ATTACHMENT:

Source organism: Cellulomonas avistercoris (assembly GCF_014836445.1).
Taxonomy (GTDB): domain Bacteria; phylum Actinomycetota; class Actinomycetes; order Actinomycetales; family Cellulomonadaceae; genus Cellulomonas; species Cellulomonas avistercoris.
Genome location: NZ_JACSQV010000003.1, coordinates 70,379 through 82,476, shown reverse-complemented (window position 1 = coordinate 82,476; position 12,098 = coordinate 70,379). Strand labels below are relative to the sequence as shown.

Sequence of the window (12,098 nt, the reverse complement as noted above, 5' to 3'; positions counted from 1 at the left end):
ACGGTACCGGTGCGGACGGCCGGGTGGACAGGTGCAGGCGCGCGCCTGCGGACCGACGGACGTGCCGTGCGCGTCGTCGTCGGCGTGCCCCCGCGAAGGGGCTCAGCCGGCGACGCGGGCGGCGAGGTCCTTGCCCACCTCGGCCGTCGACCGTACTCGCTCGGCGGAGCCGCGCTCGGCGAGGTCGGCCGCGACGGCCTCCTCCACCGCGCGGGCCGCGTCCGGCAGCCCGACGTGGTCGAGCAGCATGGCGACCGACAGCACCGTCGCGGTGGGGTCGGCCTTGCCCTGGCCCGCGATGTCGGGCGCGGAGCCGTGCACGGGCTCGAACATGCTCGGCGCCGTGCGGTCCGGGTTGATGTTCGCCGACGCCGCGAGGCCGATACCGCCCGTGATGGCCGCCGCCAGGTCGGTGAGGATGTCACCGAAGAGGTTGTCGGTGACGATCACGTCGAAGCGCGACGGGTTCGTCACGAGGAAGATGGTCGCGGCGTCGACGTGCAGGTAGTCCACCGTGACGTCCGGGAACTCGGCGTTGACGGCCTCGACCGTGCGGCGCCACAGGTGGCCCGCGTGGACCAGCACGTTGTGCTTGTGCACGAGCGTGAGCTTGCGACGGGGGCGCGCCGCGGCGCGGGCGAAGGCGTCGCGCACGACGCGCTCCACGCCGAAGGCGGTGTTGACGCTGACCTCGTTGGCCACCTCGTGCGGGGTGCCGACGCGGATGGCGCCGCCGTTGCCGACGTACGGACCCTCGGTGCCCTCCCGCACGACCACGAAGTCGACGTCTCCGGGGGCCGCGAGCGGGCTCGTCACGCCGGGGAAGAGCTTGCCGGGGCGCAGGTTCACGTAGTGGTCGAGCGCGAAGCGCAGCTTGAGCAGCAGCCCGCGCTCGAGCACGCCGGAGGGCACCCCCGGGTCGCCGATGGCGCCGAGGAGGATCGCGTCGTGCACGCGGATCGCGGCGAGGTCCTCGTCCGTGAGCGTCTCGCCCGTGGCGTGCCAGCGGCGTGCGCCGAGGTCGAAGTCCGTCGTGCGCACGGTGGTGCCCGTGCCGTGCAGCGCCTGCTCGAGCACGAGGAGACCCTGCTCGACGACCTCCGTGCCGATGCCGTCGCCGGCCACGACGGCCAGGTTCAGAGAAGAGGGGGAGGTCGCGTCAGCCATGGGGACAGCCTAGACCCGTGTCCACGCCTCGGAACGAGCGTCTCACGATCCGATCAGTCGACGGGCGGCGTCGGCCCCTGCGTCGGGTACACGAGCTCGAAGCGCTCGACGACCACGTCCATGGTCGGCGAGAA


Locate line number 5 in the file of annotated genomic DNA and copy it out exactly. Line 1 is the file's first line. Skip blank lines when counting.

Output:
ACGGTACCGGTGCGGACGGCCGGGTGGACAGGTGCAGGCGCGCGCCTGCGGACCGACGGACGTGCCGTGCGCGTCGTCGTCGGCGTGCCCCCGCGAAGGGGCTCAGCCGGCGACGCGGGCGGCGAGGTCCTTGCCCACCTCGGCCGTCGACCGTACTCGCTCGGCGGAGCCGCGCTCGGCGAGGTCGGCCGCGACGGCCTCCTCCACCGCGCGGGCCGCGTCCGGCAGCCCGACGTGGTCGAGCAGCATGGCGACCGACAGCACCGTCGCGGTGGGGTCGGCCTTGCCCTGGCCCGCGATGTCGGGCGCGGAGCCGTGCACGGGCTCGAACATGCTCGGCGCCGTGCGGTCCGGGTTGATGTTCGCCGACGCCGCGAGGCCGATACCGCCCGTGATGGCCGCCGCCAGGTCGGTGAGGATGTCACCGAAGAGGTTGTCGGTGACGATCACGTCGAAGCGCGACGGGTTCGTCACGAGGAAGATGGTCGCGGCGTCGACGTGCAGGTAGTCCACCGTGACGTCCGGGAACTCGGCGTTGACGGCCTCGACCGTGCGGCGCCACAGGTGGCCCGCGTGGACCAGCACGTTGTGCTTGTGCACGAGCGTGAGCTTGCGACGGGGGCGCGCCGCGGCGCGGGCGAAGGCGTCGCGCACGACGCGCTCCACGCCGAAGGCGGTGTTGACGCTGACCTCGTTGGCCACCTCGTGCGGGGTGCCGACGCGGATGGCGCCGCCGTTGCCGACGTACGGACCCTCGGTGCCCTCCCGCACGACCACGAAGTCGACGTCTCCGGGGGCCGCGAGCGGGCTCGTCACGCCGGGGAAGAGCTTGCCGGGGCGCAGGTTCACGTAGTGGTCGAGCGCGAAGCGCAGCTTGAGCAGCAGCCCGCGCTCGAGCACGCCGGAGGGCACCCCCGGGTCGCCGATGGCGCCGAGGAGGATCGCGTCGTGCACGCGGATCGCGGCGAGGTCCTCGTCCGTGAGCGTCTCGCCCGTGGCGTGCCAGCGGCGTGCGCCGAGGTCGAAGTCCGTCGTGCGCACGGTGGTGCCCGTGCCGTGCAGCGCCTGCTCGAGCACGAGGAGACCCTGCTCGACGACCTCCGTGCCGATGCCGTCGCCGGCCACGACGGCCAGGTTCAGAGAAGAGGGGGAGGTCGCGTCAGCCATGGGGACAGCCTAGACCCGTGTCCACGCCTCGGAACGAGCGTCTCACGATCCGATCAGTCGACGGGCGGCGTCGGCCCCTGCGTCGGGTACACGAGCTCGAAGCGCTCGACGACCACGTCCATGGTCGGCGAGAA